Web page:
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  8. Special Issue-Philosophy of the Teacher by Nigel Tubbs-Introduction.Nigel Tubbs - 2005 - Journal of Philosophy of Education 39 (2).
     
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  9. Hugh J. Silverman — From Utopia/Dystopia to Heterotopia: An Interpretive Topology.Hugh J. Silverman - 1980 - Philosophy and Social Criticism 7 (2):170-182.
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  10. The Structure and Interpretation of Quantum Mechanics.R. I. G. Hughes - 1989 - Harvard University Press.
    R.I.G Hughes offers the first detailed and accessible analysis of the Hilbert-space models used in quantum theory and explains why they are so successful.
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  11. Is Science Value Free?: Values and Scientific Understanding.Hugh Lacey - 1999 - Routledge.
    Exploring the role of values in scientific inquiry, Hugh Lacey examines the nature and meaning of values, and looks at challenges to the view, posed by postmodernists, feminists, radical ecologists, Third-World advocates and religious fundamentalists, that science is value free. He also focuses on discussions of 'development', especially in Third World countries. This paperback edition includes a new preface.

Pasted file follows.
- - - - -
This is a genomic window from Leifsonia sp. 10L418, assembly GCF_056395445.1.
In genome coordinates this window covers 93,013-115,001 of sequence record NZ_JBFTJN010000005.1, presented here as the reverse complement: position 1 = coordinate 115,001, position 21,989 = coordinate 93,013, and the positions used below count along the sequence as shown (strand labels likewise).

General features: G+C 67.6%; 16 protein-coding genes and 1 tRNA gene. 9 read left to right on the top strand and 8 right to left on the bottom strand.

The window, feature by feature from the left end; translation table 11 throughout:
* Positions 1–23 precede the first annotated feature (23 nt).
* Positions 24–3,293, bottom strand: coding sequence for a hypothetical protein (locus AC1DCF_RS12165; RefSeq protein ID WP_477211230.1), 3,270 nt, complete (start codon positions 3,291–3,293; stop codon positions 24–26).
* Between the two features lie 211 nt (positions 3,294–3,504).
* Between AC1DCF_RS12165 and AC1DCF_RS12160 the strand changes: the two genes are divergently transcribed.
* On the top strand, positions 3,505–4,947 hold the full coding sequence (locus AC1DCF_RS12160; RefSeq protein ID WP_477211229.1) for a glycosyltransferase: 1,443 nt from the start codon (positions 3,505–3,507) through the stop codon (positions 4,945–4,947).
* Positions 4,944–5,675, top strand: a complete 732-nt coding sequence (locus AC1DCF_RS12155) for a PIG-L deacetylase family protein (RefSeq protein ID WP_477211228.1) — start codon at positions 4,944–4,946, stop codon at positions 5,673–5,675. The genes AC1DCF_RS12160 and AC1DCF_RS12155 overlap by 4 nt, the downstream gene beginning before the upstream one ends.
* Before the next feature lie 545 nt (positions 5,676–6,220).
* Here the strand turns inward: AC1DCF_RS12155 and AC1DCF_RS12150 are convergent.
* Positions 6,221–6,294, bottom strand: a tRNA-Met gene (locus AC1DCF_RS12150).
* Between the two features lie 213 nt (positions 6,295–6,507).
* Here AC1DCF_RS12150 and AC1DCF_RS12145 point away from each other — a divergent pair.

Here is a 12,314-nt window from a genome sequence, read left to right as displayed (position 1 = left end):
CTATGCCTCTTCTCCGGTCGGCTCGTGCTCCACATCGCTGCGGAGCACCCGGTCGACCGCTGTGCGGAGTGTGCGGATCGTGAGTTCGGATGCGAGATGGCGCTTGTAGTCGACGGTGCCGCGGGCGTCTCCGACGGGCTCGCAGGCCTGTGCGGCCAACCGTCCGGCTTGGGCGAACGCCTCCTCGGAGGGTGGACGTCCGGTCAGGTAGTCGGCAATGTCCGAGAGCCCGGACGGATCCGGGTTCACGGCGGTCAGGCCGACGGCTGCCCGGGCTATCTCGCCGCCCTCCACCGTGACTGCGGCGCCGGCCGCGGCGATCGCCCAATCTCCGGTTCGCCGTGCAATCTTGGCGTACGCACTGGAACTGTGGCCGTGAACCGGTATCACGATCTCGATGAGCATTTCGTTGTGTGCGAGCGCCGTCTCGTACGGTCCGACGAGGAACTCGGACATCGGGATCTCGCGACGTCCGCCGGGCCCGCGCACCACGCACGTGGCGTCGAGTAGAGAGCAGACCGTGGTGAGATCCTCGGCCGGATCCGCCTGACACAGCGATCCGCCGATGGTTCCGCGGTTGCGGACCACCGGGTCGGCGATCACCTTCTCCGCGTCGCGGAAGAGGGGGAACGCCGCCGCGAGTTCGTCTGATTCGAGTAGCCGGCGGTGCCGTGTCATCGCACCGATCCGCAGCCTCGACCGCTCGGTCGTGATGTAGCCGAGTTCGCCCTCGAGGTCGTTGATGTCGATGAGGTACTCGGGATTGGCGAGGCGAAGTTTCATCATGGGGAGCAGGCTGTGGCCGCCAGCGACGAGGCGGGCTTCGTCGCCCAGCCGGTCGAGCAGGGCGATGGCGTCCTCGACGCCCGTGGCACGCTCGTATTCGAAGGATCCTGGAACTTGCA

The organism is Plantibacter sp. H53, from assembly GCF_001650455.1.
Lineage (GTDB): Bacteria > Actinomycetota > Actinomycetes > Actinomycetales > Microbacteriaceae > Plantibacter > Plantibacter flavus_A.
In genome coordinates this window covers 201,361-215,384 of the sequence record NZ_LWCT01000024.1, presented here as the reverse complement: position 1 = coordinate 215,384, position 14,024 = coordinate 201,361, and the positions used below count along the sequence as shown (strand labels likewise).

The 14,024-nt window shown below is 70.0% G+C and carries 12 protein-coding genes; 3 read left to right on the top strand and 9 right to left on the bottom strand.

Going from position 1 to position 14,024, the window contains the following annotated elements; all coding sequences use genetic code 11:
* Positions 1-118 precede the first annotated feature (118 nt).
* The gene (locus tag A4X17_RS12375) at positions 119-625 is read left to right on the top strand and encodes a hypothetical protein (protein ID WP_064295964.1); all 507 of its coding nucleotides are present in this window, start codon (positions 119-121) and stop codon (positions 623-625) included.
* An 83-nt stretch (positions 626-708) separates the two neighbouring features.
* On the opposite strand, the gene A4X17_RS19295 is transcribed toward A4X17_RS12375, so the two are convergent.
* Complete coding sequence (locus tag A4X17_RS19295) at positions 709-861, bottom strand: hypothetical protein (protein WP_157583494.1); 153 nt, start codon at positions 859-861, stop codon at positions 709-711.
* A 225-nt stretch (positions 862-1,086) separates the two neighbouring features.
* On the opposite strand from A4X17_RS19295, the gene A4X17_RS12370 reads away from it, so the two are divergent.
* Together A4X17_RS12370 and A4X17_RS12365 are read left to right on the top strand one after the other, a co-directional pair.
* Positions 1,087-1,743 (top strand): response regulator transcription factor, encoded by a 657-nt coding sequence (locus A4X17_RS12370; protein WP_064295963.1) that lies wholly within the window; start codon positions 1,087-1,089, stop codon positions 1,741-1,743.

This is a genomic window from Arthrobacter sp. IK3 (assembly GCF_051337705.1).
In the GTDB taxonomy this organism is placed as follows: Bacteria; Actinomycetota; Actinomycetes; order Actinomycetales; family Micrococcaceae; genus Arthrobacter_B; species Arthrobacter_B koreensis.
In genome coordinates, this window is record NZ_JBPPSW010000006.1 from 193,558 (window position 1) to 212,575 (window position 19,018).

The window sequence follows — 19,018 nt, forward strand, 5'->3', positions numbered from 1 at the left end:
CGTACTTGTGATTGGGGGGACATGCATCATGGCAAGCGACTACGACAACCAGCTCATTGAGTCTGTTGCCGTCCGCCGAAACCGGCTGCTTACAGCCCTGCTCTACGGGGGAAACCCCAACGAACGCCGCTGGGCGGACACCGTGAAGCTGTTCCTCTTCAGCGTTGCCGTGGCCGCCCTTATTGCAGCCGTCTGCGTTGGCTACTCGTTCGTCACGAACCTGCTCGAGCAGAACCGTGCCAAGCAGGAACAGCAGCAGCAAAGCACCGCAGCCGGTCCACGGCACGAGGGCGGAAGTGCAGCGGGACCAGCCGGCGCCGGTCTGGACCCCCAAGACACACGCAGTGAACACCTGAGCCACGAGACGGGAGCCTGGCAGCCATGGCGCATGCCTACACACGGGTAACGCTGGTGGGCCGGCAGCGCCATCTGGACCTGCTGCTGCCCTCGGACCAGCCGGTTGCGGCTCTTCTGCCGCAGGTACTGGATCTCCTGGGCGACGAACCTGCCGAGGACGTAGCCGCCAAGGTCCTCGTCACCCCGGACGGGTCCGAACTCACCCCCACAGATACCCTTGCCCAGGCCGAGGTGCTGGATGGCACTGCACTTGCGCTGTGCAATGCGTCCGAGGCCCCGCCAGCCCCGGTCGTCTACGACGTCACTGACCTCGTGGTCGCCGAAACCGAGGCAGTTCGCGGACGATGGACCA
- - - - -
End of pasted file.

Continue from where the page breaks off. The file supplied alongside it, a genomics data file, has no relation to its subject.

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  12.  1
    John Buridan on Self-Reference: Chapter Eight of Buridan's 'Sophismata', with a Translation, an Introduction, and a Philosophical Commentary.G. E. Hughes (ed.) - 1982 - Cambridge University Press.
    John Buridan was a fourteenth-century philosopher who enjoyed an enormous reputation for about two hundred years, was then totally neglected, and is now being 'rediscovered' through his relevance to contemporary work in philosophical logic. The final chapter of Buridan's Sophismata deals with problems about self-reference, and in particular with the semantic paradoxes. He offers his own distinctive solution to the well-known 'Liar Paradox' and introduces a number of other paradoxes that will be unfamiliar to most logicians. Buridan also moves on (...)